Nonvoter Innovation Lab
Chronically low voter turnout is a significant barrier to a functioning representative democracy. Despite being founded on the idea of government “for the people, by the people,” turnout in U.S. elections is much lower than in other developed countries. Around 60% of eligible voters cast their ballots in presidential elections, while typically only 40% participate in midterm elections. While 2018’s midterm elections were a welcome departure from this trend, permanently maintaining an increase in voter turnout is vitally important.
Low voter turnout shapes policies at the federal, state, and local levels, impacting people’s day-to-day lives–even if it can be hard to visually connect an occasional vote to the policies and laws that affect us all. That’s because there is evidence that lawmakers craft policy that serves the preferences of habitual voters and economic elites, yet habitual voters are not representative of the broader population. They skew older, richer, and more educated than nonvoters and have different policy preferences than the population as a whole. To better ensure that our country’s policies represent the needs and wishes of more people, we have to start with voter turnout.
Creating a Culture of Voting with Behavioral Science
Many different tools will be needed to boost voter turnout and build a culture of voting in the U.S.—one of them is behavioral science. While behavioral science can’t undo centuries of marginalization and disenfranchisement, it can help shape our proactive efforts to build a voter-inclusive culture. Innovations like automatic voter registration, communications that leverage social norms, and prompting people to make a plan for election day have shown promising results in increasing turnout. We believe these strategies only scratch the surface when it comes to using behavioral science to help more people cast votes.
The Nonvoter Innovation Lab
Our Nonvoter Innovation Lab focuses on delivering the value of behavioral science through operational and policy solutions that impact civic engagement. This work takes many forms, including:
- partnering with dedicated get-out-the-vote (GOTV) organizations like Democracy Works and the Environmental Voter Project to develop and test innovative messaging strategies
- collaborating with state and local elections officials to help engage voters
- accelerating policy reform by leveraging our portfolio of applied work to generate new sources of evidence.
ideas42 has been applying a behavioral lens to voter turnout for a few years. In 2018, we designed direct mail, e-mail, and text message campaigns driven by behavioral insights and sent them to more than 2.5 million people who were likely occasional voters and nonvoters to help them make it to the polls. Stay turned for results from these interventions in the later part of 2019.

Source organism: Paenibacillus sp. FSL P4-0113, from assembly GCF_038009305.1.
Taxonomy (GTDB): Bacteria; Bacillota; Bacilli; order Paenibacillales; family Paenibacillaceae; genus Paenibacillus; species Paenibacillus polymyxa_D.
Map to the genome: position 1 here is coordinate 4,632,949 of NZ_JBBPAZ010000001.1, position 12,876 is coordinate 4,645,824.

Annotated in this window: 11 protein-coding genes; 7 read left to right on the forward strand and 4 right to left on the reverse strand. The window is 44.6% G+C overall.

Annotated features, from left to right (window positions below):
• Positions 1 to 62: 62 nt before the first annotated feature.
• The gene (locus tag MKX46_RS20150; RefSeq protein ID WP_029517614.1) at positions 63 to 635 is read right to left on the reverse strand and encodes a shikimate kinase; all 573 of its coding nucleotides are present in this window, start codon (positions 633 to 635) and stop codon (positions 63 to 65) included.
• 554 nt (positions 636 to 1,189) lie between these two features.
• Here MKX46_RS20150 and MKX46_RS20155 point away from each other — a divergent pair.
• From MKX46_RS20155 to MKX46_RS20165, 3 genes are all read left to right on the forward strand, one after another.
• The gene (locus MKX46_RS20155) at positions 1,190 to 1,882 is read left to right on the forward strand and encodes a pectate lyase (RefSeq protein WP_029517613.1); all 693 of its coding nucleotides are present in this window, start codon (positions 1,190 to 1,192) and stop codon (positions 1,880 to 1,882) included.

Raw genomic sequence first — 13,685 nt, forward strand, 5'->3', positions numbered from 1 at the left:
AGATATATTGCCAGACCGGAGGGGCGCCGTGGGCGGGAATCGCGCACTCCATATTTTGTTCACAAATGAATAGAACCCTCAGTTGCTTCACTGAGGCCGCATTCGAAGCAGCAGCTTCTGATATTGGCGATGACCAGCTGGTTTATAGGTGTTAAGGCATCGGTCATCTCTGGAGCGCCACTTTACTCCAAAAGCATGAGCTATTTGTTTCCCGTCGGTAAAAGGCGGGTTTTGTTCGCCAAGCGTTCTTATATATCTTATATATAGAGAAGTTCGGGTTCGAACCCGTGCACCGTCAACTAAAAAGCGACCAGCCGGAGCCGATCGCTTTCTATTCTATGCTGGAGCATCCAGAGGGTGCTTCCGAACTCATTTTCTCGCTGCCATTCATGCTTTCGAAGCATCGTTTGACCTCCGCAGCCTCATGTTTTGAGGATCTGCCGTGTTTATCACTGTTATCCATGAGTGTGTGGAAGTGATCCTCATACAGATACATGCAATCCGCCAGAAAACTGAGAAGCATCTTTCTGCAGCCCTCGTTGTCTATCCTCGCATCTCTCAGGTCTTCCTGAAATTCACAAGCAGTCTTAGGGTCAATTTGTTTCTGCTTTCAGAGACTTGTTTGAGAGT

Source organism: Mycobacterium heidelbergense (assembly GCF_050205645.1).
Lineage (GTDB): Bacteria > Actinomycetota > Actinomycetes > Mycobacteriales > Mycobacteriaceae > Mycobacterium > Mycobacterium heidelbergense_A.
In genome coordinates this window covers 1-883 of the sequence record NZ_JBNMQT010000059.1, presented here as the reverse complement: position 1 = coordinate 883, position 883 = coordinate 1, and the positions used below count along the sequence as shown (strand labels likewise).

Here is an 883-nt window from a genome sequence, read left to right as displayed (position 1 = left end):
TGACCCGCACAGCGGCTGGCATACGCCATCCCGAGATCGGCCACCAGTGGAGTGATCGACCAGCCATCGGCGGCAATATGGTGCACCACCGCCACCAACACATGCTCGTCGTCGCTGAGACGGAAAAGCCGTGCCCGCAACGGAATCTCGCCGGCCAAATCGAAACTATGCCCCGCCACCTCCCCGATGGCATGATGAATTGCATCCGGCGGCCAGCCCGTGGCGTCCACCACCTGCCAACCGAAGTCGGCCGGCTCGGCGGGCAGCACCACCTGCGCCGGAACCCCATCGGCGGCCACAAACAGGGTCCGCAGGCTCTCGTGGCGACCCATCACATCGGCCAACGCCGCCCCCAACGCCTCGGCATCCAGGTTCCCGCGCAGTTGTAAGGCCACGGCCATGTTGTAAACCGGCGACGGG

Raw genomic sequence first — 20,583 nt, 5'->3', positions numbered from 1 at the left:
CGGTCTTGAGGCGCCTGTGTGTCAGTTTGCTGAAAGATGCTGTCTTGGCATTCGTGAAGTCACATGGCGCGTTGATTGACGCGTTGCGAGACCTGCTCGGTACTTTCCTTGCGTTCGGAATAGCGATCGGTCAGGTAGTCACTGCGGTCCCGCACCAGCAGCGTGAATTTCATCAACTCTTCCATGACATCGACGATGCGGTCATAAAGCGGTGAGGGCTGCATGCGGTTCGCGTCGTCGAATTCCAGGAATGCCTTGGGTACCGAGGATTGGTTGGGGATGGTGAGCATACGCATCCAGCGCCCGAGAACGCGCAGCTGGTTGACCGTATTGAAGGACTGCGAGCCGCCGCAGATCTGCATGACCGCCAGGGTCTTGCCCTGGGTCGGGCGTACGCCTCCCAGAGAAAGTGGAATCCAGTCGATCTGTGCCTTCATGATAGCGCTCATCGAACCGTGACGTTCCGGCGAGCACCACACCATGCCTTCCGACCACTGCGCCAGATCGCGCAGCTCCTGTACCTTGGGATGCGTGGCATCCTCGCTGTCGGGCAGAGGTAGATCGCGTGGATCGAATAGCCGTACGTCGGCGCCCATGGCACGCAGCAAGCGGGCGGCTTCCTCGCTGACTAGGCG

As part of our broader Civic Engagement portfolio, the Nonvoter Innovation Lab’s primary goal is to expand the American electorate in the long-term, rather than just increase turnout for any specific election. As such, our work is nonpartisan. Over the next several years, we will continue to leverage behavioral science to generate new behaviorally informed strategies to help more people take action at the ballot box and scale solutions proven to make our democracy more representative of all Americans.
Interested in learning how to apply behavioral science to help more people vote? Reach out to us at firstname.lastname@example.org.
Building a Culture of Voting Through Choice Architecture
The Behavioral Scientist
“Given the level of turnout in the U.S., encouraging more people to vote is unequivocally a good thing. As one illustration shows, if every person who didn’t vote in the 2016 election (but could have) voted for a candidate named ‘Nobody,’ Nobody would have crushed both Donald Trump and Hillary Clinton. Public figures as well as the institutions we interact with regularly—like our employers, schools, local organizations, and even social media platforms—absolutely should promote and protect a culture of voting.”
“In recent years, nonpartisan election administrators around the country have taken impressive steps for increased voter turnout, including building robust “vote at home” programs; enacting same-day, online, and automated voter registration; and doing more proactive outreach to low-participation populations. There is more evidence to gather about what works best, but these initial reforms have made good strides in reducing the hassles associated with participating in elections. Further reforms, especially at the federal level, could standardize these steps across the country and create an even larger increase in turnout.”
Graduating Students into Voters
Sparking Civic Action
Overview of our civic engagement work